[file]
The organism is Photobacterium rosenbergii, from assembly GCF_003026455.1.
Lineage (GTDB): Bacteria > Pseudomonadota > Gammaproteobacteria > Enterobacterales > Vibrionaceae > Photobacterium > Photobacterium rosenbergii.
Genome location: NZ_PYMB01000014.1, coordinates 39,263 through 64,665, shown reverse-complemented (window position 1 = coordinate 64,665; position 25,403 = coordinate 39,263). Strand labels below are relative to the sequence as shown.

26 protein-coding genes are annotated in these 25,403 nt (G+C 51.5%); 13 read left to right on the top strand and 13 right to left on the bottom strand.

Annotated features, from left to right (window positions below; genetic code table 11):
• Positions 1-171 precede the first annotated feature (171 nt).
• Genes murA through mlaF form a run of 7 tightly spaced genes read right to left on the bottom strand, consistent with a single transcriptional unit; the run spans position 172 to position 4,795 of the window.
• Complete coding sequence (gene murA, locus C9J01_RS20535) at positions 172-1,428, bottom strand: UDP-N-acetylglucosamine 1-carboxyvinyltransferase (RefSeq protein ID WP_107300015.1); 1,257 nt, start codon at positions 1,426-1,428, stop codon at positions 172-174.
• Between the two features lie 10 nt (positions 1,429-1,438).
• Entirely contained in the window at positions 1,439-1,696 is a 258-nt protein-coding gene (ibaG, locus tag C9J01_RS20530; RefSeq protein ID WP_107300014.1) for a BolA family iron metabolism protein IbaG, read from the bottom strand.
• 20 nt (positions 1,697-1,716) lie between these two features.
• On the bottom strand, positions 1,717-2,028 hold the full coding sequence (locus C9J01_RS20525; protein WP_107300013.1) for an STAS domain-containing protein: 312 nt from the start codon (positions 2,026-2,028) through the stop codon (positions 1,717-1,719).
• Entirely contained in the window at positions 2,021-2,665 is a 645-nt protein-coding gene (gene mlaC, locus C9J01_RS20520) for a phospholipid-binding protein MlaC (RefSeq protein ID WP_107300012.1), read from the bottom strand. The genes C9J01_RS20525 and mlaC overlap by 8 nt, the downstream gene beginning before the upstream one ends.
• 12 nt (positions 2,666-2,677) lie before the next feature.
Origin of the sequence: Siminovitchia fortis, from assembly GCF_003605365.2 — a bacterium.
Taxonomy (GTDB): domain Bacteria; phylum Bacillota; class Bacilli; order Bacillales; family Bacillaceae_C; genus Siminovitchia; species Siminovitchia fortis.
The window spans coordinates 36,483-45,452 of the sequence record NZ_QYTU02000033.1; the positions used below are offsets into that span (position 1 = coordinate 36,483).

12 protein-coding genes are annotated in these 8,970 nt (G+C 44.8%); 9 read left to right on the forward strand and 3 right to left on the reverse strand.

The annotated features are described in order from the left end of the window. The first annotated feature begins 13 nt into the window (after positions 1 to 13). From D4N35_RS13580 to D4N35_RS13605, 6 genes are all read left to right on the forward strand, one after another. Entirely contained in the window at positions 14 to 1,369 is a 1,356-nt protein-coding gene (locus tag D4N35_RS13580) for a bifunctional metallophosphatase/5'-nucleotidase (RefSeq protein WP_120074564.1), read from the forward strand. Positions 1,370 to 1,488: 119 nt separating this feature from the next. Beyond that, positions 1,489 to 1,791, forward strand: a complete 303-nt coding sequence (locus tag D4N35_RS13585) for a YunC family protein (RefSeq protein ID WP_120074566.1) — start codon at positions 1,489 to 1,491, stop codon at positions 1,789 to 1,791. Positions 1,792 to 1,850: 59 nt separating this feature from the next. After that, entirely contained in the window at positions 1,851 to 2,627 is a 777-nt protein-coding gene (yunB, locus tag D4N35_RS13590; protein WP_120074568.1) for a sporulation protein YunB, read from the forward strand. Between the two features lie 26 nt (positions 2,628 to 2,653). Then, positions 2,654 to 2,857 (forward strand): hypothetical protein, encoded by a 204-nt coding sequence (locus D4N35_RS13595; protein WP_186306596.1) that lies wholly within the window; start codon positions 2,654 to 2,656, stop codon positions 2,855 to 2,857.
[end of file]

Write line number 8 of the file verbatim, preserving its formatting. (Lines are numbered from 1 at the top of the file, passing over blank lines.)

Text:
• Complete coding sequence (gene murA, locus C9J01_RS20535) at positions 172-1,428, bottom strand: UDP-N-acetylglucosamine 1-carboxyvinyltransferase (RefSeq protein ID WP_107300015.1); 1,257 nt, start codon at positions 1,426-1,428, stop codon at positions 172-174.